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To mark the opening of the St. Lawrence Seaway, a flotilla of seven warships escorted the Royal Yacht Britannia through the rivers and lakes all the way to Chicago. It was a muggy July 20th in 1959, when the Brittania, then almost new, dropped anchor at Chicago’s inner harbor, heralding Queen Elizabeth and Prince Philip‘s arrival, the first to the city by a reigning British monarch.
As a 16-year-old, I filmed the action from a unique vantage point — aboard my father’s little launch, as the glistening Royal Barge powered by, nearly swamping us,with Phillip waving at the pleasure boats and the Queen ducking behind the windshield to keep her curly hairdo in place. Sailors at attention stood on the bow and stern of her mahogany, silver-trimmed barge, flying the royal banner. My film is long gone (I think I cut a clip from it into a high school film project we called “An Expose of Spiriualism.”
But here is a newsreel of the event from British Pathe: http://www.britishpathe.com/video/queen-conquers-chicago
The Queen’s barge landed at the Monroe Harbor seawall, since known as the Queen’s Landing, and she crossed a red carpet across Lake Shore Drive to Buckingham Fountain, where she was greeted by Mayor Daly and Governor Stratton. A million gawkers lined the shoreline and fountain area. They paraded in open cars up Michigan Avenue, crossed the Chicago River, and proceeded to lunch at the Ambassador West Hotel.
The impending demise of the Chicago News Cooperative, which has a daily web feed and has helped keep the New York Times relevant in Chicago, signals another step backward in journalism. The cooperative helped serve as a rescue blanket for some leading former Chicago Tribune journalists. It was long on real news coverage and opinion, not on infotainment and “if it bleeds, it leads” news reports. It lasted a little over two years. RIP!
Chicago News Cooperative to suspend operations
The Chicago News Cooperative, a non-profit news organization launched in 2009 to add another voice to the city’s journalism community, is expected to suspend operations, a source close to the organization told the Tribune Friday.
The CNC, which operates a web site and publishes a section in the Chicago edition of The New York Times twice a week, operates as a non-profit organization. It has a partnership with WTTW-Channel 11, Chicago publictelevision, and WBEZ, Chicago public radio.
This human sized hummingbird nest, which sleeps three (humans) has been on display at Chicago’s Lincoln Park Zoo. Unfortunately today is the last day to see the nest, so check it out in this video (http://www.nbcchicago.com/news/local/127789228.html).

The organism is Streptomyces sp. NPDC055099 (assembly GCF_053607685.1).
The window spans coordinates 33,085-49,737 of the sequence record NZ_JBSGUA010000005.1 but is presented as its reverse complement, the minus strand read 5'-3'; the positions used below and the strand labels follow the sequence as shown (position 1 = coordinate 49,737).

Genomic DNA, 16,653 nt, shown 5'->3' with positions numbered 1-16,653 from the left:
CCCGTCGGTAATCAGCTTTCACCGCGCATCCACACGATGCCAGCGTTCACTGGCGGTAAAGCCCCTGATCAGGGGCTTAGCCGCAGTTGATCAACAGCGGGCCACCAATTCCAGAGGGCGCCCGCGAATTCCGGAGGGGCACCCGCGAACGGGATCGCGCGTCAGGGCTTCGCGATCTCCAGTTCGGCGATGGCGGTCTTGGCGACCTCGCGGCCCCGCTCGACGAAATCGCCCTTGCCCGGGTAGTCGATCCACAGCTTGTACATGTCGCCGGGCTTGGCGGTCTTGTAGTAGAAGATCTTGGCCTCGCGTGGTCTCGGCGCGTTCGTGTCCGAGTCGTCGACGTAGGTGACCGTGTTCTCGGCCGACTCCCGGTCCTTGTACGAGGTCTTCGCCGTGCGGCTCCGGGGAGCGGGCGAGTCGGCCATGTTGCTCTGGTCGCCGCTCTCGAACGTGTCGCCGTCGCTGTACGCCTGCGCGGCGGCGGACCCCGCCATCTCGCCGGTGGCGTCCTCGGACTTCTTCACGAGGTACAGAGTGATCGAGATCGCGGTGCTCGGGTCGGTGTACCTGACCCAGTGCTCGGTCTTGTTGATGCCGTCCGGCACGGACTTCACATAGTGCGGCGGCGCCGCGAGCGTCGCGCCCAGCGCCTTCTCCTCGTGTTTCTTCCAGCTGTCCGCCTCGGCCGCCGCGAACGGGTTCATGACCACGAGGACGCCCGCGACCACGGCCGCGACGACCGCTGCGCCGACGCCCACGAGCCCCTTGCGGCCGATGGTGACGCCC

I visited the wonderfully unique nest after lunch today with zoo officials. A real hummingbird nest is about the size of a penny, which is more than the value of some people-sized homes in today’s real estate market.
At the Lincoln Park Zoo, one of the country’s last free zoos, your penny goes a lot further, and could even be a down payment on a tasty lunch at the zoo’s pond-side Cafe Brauer!
On the site of an ancient sand dune, Frederick Law Olmstead, architect of New York’s Central Park, carved out an island, known as Wooded Island, in the 500-acre site of Jackson Park, part of the grounds for the 1893 Columbian Exposition in Chicago. Today restored, the island added the Japanese Garden in 1935, seen on a fine spring day in 2010.
Yesterday was the 150th birthday of Chicago sculptor Lorado Taft, the city’s most famous. On the occasion, Vicki and I visited his monumental work, The Fountain of Time, on the west end of Hyde Park’s Midway Plaisance. We were on a full day’s tour, called The Devil in the White City tour, led by historian Barbara Geiger. My I-Phone pic of the sculpture is attached.
We enjoyed the story of Taft’s employment of a number of young women sculptors to help get some work done for the Chicago World’s Fair in 1893. It was highly unusual for women to do such work then. Fair organizer Daniel Burnham, hearing of Taft’s plan, was reported to have said, “I don’t care if he employs white rabbits, as long as he gets the work done.” The talented ladies were henceforth known as the “white rabbits.”
After more than a dozen years of work Taft’s Fountain of Time was unveiled in 1922. Based on poet Austin Dobson’s lines: “Time goes, you say? Ah no, Alas, time stays, we go.” the fountain shows a cloaked figure of time observing the stream of humanity flowing past.